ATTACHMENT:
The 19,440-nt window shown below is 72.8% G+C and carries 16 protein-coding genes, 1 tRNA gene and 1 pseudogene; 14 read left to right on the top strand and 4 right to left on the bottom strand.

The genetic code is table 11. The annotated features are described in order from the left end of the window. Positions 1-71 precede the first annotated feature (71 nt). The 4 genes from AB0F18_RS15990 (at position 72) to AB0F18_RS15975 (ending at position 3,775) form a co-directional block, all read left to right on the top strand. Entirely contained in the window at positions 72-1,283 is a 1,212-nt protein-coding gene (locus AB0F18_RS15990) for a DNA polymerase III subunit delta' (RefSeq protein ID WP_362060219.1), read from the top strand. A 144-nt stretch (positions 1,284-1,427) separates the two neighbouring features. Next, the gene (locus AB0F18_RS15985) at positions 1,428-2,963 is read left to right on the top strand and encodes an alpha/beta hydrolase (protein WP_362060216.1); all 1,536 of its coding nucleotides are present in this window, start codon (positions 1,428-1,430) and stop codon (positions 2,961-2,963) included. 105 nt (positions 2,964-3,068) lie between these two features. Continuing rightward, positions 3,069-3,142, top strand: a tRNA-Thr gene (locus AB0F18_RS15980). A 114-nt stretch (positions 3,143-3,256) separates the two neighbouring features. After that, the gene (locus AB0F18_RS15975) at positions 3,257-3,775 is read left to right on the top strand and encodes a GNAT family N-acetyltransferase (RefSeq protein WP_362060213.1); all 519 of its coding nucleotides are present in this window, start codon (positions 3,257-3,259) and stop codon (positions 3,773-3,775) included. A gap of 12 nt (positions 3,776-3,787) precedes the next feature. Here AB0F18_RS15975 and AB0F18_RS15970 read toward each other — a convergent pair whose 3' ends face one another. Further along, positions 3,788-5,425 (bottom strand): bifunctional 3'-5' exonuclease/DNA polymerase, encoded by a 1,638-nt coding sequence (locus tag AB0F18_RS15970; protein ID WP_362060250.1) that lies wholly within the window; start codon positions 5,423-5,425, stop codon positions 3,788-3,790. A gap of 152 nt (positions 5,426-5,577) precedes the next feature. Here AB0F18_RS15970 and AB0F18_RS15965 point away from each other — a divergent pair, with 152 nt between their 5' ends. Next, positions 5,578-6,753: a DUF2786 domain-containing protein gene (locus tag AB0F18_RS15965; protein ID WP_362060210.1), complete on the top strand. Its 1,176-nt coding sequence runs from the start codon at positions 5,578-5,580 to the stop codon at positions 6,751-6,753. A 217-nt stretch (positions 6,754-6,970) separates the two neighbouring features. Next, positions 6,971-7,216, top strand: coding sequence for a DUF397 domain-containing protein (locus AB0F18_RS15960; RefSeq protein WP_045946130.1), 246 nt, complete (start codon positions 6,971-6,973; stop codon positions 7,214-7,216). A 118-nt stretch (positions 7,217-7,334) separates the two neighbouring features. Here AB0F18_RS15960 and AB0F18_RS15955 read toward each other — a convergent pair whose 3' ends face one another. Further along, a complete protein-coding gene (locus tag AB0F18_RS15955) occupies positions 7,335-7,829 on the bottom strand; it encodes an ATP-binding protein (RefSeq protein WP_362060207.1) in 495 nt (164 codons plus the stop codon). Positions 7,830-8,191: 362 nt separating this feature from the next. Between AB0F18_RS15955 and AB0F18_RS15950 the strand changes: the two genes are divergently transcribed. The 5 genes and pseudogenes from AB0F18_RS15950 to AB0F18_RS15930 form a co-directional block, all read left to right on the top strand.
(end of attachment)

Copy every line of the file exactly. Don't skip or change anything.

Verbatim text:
The 19,440-nt window shown below is 72.8% G+C and carries 16 protein-coding genes, 1 tRNA gene and 1 pseudogene; 14 read left to right on the top strand and 4 right to left on the bottom strand.

The genetic code is table 11. The annotated features are described in order from the left end of the window. Positions 1-71 precede the first annotated feature (71 nt). The 4 genes from AB0F18_RS15990 (at position 72) to AB0F18_RS15975 (ending at position 3,775) form a co-directional block, all read left to right on the top strand. Entirely contained in the window at positions 72-1,283 is a 1,212-nt protein-coding gene (locus AB0F18_RS15990) for a DNA polymerase III subunit delta' (RefSeq protein ID WP_362060219.1), read from the top strand. A 144-nt stretch (positions 1,284-1,427) separates the two neighbouring features. Next, the gene (locus AB0F18_RS15985) at positions 1,428-2,963 is read left to right on the top strand and encodes an alpha/beta hydrolase (protein WP_362060216.1); all 1,536 of its coding nucleotides are present in this window, start codon (positions 1,428-1,430) and stop codon (positions 2,961-2,963) included. 105 nt (positions 2,964-3,068) lie between these two features. Continuing rightward, positions 3,069-3,142, top strand: a tRNA-Thr gene (locus AB0F18_RS15980). A 114-nt stretch (positions 3,143-3,256) separates the two neighbouring features. After that, the gene (locus AB0F18_RS15975) at positions 3,257-3,775 is read left to right on the top strand and encodes a GNAT family N-acetyltransferase (RefSeq protein WP_362060213.1); all 519 of its coding nucleotides are present in this window, start codon (positions 3,257-3,259) and stop codon (positions 3,773-3,775) included. A gap of 12 nt (positions 3,776-3,787) precedes the next feature. Here AB0F18_RS15975 and AB0F18_RS15970 read toward each other — a convergent pair whose 3' ends face one another. Further along, positions 3,788-5,425 (bottom strand): bifunctional 3'-5' exonuclease/DNA polymerase, encoded by a 1,638-nt coding sequence (locus tag AB0F18_RS15970; protein ID WP_362060250.1) that lies wholly within the window; start codon positions 5,423-5,425, stop codon positions 3,788-3,790. A gap of 152 nt (positions 5,426-5,577) precedes the next feature. Here AB0F18_RS15970 and AB0F18_RS15965 point away from each other — a divergent pair, with 152 nt between their 5' ends. Next, positions 5,578-6,753: a DUF2786 domain-containing protein gene (locus tag AB0F18_RS15965; protein ID WP_362060210.1), complete on the top strand. Its 1,176-nt coding sequence runs from the start codon at positions 5,578-5,580 to the stop codon at positions 6,751-6,753. A 217-nt stretch (positions 6,754-6,970) separates the two neighbouring features. Next, positions 6,971-7,216, top strand: coding sequence for a DUF397 domain-containing protein (locus AB0F18_RS15960; RefSeq protein WP_045946130.1), 246 nt, complete (start codon positions 6,971-6,973; stop codon positions 7,214-7,216). A 118-nt stretch (positions 7,217-7,334) separates the two neighbouring features. Here AB0F18_RS15960 and AB0F18_RS15955 read toward each other — a convergent pair whose 3' ends face one another. Further along, a complete protein-coding gene (locus tag AB0F18_RS15955) occupies positions 7,335-7,829 on the bottom strand; it encodes an ATP-binding protein (RefSeq protein WP_362060207.1) in 495 nt (164 codons plus the stop codon). Positions 7,830-8,191: 362 nt separating this feature from the next. Between AB0F18_RS15955 and AB0F18_RS15950 the strand changes: the two genes are divergently transcribed. The 5 genes and pseudogenes from AB0F18_RS15950 to AB0F18_RS15930 form a co-directional block, all read left to right on the top strand.